There are two groups of files for individual players: for eight, nine, or ten players, and for twelve, sixteen, or twenty players. The possible configurations are given in the table at the bottom of the “Introduction” webpage.
For 8-10 individual players, the scoring is manual, as with four or five pairs (two tables in all these cases). All the necessary Word documents are in the Individuals subfolder of the Word folder (itself a subfolder of the HDB folder), and the filenames are of the form “BrIyxxxx.doc”, where “xxxx” gives the number of players and the number of boards. Here, “y” refers to the function of the document. These documents are essentially the same as those whose use is explained in the 4&5 Pairs webpage, and those instructions won’t be repeated here. The “y” codes are: “1” for the “Table 1” sheet, “2” for the “Table 2” sheet, “R” for the rotation sheet (the same for any number of boards), and “S” for the “Scoresheet” sheet. For Imps scoring, these scoresheets are the same for any number of boards, for a particular number of players (e.g., “BrIS09.doc” for nine individuals), while for victory-point scoring (when possible) the scoresheet filename specifies the number of boards (e.g., “BrIS0927.doc” for nine individuals playing 27 boards). The nine-player configurations have one sitout round for each person, while the ten-player configurations have two sitout rounds for each person, and in addition each player misses playing with two other players.
For 12 or 16 individual players, the scoring uses the Excel Workbooks “BrIExxxx.xls” in the Programs subfolder of the HDB folder. Here, “xxxx” refers to the thirteen configurations, such as BrIE1218.xls for 12 players and 18 boards. Use of these scoring programs is exactly the same as explained in the “6-17 Pairs” webpage, and won’t be repeated here. To give an average score on a board, just enter 8000 (or anything higher). The needed Word documents are in the Individuals folder: “BrIR1218.doc” etc. for the rotation sheets, and “BrIT1218.doc” etc. for the traveling scores.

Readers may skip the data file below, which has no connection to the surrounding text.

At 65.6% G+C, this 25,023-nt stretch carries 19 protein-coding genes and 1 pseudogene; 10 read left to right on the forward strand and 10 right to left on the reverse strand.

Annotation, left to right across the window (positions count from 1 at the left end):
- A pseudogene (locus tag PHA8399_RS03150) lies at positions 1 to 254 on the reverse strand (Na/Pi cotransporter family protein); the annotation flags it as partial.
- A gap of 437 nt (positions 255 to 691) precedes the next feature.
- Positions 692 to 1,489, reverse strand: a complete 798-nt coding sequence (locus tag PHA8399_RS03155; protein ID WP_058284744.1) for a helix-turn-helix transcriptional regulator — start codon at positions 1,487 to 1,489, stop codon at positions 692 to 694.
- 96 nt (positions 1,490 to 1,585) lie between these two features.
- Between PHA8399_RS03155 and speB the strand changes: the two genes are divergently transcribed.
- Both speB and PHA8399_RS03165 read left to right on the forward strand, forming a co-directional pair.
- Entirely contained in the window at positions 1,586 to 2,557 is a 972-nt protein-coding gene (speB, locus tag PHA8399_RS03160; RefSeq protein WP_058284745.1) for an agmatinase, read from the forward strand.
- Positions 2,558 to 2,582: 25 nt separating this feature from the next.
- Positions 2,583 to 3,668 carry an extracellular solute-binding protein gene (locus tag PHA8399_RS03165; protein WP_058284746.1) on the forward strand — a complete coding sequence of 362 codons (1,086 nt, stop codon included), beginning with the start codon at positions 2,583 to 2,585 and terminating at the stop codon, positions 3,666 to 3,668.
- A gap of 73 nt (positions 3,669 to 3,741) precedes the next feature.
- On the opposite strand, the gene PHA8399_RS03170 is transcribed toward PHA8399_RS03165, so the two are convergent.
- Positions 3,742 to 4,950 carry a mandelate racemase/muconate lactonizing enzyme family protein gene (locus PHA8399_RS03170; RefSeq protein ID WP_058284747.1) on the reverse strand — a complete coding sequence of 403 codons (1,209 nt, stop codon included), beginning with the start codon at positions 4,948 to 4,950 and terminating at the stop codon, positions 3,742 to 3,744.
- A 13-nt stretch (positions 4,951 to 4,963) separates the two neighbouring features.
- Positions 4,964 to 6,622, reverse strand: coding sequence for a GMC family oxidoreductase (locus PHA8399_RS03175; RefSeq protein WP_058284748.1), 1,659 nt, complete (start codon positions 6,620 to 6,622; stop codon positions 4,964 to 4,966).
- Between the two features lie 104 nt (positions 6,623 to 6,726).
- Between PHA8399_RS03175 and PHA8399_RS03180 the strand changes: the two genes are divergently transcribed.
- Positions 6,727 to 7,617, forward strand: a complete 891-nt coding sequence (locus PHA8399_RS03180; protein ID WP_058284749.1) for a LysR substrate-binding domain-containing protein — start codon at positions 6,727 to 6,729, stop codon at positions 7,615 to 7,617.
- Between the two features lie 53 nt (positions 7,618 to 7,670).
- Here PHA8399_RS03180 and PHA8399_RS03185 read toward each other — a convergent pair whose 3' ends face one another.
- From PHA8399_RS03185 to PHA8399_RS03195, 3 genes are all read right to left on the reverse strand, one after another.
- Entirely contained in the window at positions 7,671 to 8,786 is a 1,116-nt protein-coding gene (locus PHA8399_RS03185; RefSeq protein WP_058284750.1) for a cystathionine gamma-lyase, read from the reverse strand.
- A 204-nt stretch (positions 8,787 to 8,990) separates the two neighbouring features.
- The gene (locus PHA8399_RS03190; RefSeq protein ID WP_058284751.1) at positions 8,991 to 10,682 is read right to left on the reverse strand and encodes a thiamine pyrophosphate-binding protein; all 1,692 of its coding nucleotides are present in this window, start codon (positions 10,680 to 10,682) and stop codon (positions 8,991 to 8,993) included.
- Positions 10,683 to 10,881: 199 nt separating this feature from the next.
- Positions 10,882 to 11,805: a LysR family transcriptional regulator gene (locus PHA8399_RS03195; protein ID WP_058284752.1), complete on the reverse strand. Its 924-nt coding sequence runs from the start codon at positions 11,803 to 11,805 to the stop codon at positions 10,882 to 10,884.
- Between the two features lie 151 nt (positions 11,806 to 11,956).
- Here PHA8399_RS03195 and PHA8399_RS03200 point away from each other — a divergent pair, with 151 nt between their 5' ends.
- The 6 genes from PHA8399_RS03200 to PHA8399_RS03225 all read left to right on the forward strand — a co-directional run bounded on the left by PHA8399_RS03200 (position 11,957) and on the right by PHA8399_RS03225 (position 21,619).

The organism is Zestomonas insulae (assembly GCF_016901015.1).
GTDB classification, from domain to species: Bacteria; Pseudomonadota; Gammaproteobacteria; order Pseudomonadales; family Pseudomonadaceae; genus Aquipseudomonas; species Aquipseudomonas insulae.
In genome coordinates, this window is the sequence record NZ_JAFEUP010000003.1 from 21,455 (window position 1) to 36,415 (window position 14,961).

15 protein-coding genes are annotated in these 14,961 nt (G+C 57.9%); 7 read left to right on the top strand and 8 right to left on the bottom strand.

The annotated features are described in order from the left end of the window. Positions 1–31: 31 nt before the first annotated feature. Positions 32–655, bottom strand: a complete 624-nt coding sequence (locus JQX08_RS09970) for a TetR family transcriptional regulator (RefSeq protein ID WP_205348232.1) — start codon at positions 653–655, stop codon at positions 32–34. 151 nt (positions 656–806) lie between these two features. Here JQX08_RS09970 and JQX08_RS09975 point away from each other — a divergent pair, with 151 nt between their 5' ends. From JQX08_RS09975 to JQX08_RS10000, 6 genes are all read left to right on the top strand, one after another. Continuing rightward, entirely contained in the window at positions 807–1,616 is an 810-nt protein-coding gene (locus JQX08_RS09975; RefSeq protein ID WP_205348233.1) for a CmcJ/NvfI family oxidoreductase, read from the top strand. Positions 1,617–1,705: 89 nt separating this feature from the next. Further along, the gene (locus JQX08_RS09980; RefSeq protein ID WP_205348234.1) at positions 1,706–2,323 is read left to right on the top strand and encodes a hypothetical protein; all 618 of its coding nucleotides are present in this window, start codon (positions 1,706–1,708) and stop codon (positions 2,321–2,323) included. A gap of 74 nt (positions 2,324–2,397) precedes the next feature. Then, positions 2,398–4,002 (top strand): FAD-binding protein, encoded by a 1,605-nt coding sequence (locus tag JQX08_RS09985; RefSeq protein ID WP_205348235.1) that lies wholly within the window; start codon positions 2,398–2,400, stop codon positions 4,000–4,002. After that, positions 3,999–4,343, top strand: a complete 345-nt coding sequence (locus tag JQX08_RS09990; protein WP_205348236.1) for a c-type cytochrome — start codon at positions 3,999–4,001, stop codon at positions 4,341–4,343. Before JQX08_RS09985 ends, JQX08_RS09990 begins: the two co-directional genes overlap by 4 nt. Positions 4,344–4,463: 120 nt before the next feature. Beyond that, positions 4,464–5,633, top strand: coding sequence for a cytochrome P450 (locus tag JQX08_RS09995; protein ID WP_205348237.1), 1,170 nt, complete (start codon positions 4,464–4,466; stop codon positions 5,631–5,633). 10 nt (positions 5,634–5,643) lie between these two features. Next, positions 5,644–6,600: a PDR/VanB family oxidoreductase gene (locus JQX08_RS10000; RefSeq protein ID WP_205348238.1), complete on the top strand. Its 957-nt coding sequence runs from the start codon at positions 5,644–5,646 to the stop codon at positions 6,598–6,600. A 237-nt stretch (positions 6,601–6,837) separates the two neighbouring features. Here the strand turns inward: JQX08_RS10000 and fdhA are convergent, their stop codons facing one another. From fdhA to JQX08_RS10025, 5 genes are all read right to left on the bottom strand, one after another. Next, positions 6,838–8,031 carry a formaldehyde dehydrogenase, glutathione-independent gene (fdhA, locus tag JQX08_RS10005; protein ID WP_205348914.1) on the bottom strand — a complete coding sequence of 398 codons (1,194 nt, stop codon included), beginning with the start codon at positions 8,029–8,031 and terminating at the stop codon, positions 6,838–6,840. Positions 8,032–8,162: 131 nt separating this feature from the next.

For 12 individual players, it is possible to play 18, 27, or 36 boards, with two, three, or four boards/round respectively. Since only nine rounds are played, each player misses partnering with two persons, and the three stationery players (one at each table) never see each other. The other possibility for 12 individual players is 22 boards (two boards/round), in which case each player partners with every other person.
For 16 individual players, two boards/round are used. If 30 boards are used, each player partners with every other person. Such a session can run for quite a long time, since with only two boards/round there is less cancellation of slow boards. (If you are playing four boards and have two slow boards, you may be able to catch up with the other two boards.) The other possibility is using 24 boards, in which case each player misses partnering with three persons, and the four stationery players (one at each table) never see each other.
There are also configurations for 16 individuals playing three boards/round, with 24 (version 2, denoted by “v2”), 27, 30 (v2), 33, or 36 boards played. In these cases 36 boards are actually used, but some boards are played only twice or three times (except for the 1636 case), with an average score being given to those who missed playing a board. Our singles group prefers to play 30 boards at three boards/round rather than two boards/round, in order to reduce the amount of table-changing.
There are two configurations of thirty boards played by twenty individuals. These are based on the “Rainbow Movement”, in which at each table during a round North remains stationary and the other three players rotate so that each of them partners with North. If each combination plays two boards, you have a total of 30 boards played in five rounds of six boards each (the “2030” configuration). On the other hand, if each combination plays only one board, there are 15 boards played in five rounds of three boards each, and this whole sequence can be repeated (with different starting positions for the players) to get 30 boards played in ten rounds of three boards each (the “2030v2” configuration). The first of these configurations gives less table-changing and more consecutive time spent with other players, while the second configuration mixes up the table configurations more.
©2009 by David Jette